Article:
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News Related to Ferdi L. Hellweger

  • June 28, 2017

    The Center for STEM Education kicked off its 2017 Young Scholars Program on June 26, 2017, with 26 budding scientists and engineers from high schools at a variety of cities and towns in the Greater Boston area.

  • November 10, 2015

    CEE Associate Professor Ferdi Hellweger was featured in the Charles River Conservatory's third volume of River Stories, which highlights local writers and artists.

  • August 24, 2015

    CEE Associate Professor Ferdi Hell­weger explains that the recent blue-green algae blooms in the Charles River might affect efforts to make the river swimmable.

  • July 13, 2015

    CEE Associate Professor Ferdi Hellweger explains how the last remaining snow banks from Boston's record breaking winter show just how many contaminants effect our surface water.

  • July 13, 2015

    Ferdi Hellweger , Associate Professor of Civil and Environmental Engineering Hellweger is fascinated by the idea that city dwellers worldwide could someday swim in urban waterways like Boston’s...

  • September 16, 2014

    CEE Associate Professor Ferdi Hellweger, who was recently published in Science, has modeled how biogeographic patterns in ocean microbes are affected by climate change.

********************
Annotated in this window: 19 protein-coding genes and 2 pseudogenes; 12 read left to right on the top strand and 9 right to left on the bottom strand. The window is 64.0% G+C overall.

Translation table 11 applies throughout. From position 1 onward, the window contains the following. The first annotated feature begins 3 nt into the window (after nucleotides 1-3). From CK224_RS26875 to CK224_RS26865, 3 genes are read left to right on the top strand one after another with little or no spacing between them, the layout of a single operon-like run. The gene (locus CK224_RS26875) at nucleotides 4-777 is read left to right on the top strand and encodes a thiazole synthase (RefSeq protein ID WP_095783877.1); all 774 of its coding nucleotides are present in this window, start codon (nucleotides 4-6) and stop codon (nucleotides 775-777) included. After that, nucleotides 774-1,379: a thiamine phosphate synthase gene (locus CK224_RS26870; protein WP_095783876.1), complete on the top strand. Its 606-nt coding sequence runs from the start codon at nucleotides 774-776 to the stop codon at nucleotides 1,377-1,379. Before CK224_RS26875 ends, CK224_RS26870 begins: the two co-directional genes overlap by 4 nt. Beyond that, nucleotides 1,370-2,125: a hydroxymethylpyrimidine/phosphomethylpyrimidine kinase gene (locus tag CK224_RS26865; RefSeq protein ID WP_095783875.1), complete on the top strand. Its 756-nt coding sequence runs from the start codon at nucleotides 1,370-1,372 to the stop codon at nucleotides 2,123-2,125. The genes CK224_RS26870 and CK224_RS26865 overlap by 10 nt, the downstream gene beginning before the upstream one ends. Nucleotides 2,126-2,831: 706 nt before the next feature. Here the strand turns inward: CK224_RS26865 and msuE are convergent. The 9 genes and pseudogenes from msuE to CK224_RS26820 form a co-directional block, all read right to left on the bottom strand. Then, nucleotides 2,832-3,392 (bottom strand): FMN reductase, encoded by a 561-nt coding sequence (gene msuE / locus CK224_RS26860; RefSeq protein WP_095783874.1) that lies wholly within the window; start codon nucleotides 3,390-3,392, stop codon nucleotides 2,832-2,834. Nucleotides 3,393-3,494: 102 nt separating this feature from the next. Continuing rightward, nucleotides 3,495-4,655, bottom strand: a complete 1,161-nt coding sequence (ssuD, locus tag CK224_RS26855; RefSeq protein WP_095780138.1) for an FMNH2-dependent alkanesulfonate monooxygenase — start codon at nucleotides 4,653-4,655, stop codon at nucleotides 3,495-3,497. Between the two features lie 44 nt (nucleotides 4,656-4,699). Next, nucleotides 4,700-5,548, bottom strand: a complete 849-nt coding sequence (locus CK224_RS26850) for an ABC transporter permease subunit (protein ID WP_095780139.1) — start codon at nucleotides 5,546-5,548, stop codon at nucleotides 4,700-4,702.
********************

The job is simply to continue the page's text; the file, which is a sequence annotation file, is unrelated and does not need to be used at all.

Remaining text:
• August 8, 2014

    ECE Professors Octavia Camps, Mario Sznaier, & CEE Associate Professor Ferdinand Hellweger were awarded a $380K NSF grant to use OUR Charles to generate models of high volume nonlinear data steams.

  • August 6, 2014

    Congratulations to CEE Associate Professor Ferdi Hellweger, along with colleagues in the Electrical & Computer Engineering Department, Prof. Octavia Camps, and Prof. Mario Sznaier, Principal Investigator, who were awarded a $380K NSF grant for their project " Robust Identification and Model Validation for a Class of Nonlinear Dynamic Systems and Applications ."

  • January 29, 2014

    CEE Professor Ferdi Hellweger and his colleagues recently advocated a new strategy for microbial modeling in an opinion paper published in Proceedings of the National Academy of Sciences .

  • November 6, 2013

    Each person car­ries 10 times as many bac­te­rial cells as human cells, the former of which have con­tinued to evolve in response to medicine’s most potent antibi­otics. But...

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